Pickpockets on prowl target women
By Manjima Dhakal
Kathmandu, May 1: Samira Shrestha, a grade 11 student, a few weeks ago, was waiting for bus at Ratna Park to return home after college. She was listening to music in her mobile phone through an earphone. To her dismay, someone snatched the mobile phone from her hand and ran away.
When she sought help from the people standing by, two boys ran after the phone snatcher. She felt happy that the boys would bring back her gadget. But her happiness did not last long when the two did hug the pickpocket after they reached a few meters away. It turned out that the two were the accomplice of the phone-snatcher.
This is a new technique adopted by the pack of thieves in the crowded areas of the Kathmandu Valley.
Another Kathmandu commuter, Krishnaa Sapkota, was targeted by pickpockets last week also at Ratna Park while she was trying to get on a microbus. According to Sapkota, she was in a hurry to catch a bus to return her home. While she was struggling to get on the bus, she felt someone had tried to open the zipper of her hand bag. She pushed back the hand that tried to open her handbag two times, but the person tried to open the bag for the third time during when she identified the person. She slapped on the pickpocket’s face. But she was unable to report the incident to the police because she was with her small daughter.
It is generally found that the main target of pickpockets are women, especially those carrying their children, elderly persons, persons carrying many bags with them and persons who appear to be a newcomer to Kathmandu, said Bishal Lama, conductor of a local microbus.
According to Lama, mainly four to five pickpockets gather at the door of the moving vehicles to turn the doorway a bit crowded so that they would have a good chance to rob the passengers.
People traveling to and from Ranipokhari area have shared their bitter experience that sometimes a big number of pickpockets had tried to rob them. Opposing them would prove dangerous for one’s safety, some passengers said. “The gang of pickpockets may attack you.”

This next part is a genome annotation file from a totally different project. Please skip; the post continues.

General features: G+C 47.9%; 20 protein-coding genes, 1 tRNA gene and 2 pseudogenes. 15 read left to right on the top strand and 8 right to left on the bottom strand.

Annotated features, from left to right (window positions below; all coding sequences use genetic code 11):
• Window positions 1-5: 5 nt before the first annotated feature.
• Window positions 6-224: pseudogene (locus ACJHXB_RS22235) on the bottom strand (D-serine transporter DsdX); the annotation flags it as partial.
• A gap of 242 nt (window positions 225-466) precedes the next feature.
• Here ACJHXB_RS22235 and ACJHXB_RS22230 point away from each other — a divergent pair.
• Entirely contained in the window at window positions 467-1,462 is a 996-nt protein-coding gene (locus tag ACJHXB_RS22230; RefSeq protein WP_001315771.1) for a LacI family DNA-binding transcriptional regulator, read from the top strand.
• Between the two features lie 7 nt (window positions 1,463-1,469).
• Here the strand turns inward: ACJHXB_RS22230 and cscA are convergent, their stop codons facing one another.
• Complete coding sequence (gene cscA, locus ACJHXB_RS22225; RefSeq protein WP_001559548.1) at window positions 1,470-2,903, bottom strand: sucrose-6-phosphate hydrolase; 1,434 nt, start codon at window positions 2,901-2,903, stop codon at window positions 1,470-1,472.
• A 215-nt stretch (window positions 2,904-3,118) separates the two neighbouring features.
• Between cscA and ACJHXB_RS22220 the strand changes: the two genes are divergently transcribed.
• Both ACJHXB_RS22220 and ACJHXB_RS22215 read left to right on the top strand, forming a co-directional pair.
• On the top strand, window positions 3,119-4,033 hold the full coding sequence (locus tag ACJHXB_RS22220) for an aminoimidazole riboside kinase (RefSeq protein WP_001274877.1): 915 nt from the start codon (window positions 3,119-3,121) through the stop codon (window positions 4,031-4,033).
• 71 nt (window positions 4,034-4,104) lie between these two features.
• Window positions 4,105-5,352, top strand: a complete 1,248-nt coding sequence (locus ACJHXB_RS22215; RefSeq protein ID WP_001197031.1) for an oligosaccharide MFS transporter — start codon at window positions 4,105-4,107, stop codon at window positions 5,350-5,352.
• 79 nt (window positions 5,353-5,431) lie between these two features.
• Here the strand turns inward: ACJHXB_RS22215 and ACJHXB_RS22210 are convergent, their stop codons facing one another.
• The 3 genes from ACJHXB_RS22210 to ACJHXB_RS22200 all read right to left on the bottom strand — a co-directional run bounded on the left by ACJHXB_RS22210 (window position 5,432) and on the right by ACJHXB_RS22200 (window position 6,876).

Rita Pandey, another commuter, said that some police personnel are in collusion with these pickpockets.
"This has posed a challenged in curbing incidents of pickpocketing in the Kathmandu Valley," she lamented.
A police record of the arrested pickpockets supports Pandey’s accusation.
In the last nine months of current fiscal year, only 69 pickpockets were arrested from the Kathmandu Valley under its ‘Safety Pin’ Operation. Of them, only three were arrested from Metropolitan Police Office, Ranipokhari, 38 were arrested from Metropolitan Police Office, Kathmandu, 28 from Metropolitan Police Office, Lalitpur. The Safety Pin Operation mainly focused on reducing sexual violence against women along with other criminal activities.
However, the police officials denied accusation levelled against them. Shyam Gyawali, spokesperson at the Metropolitan Police Office, Ranipokhari, said they mobilised police officials in civil dress across the valley. The officials are mobilized mainly in public transport where there are high risks of pickpocketing.
The police can’t keep pickpockets in custody more than 25 days. As such, the arrested pickpockets return to their profession as soon as they are released.
The skyrocketing prices, unemployment, lack of education, ambition in youths to make quick money for leading a modern life, hating to do manual job are some of the reasons behind increasing number of pickpockets in the country, said Gyawali.
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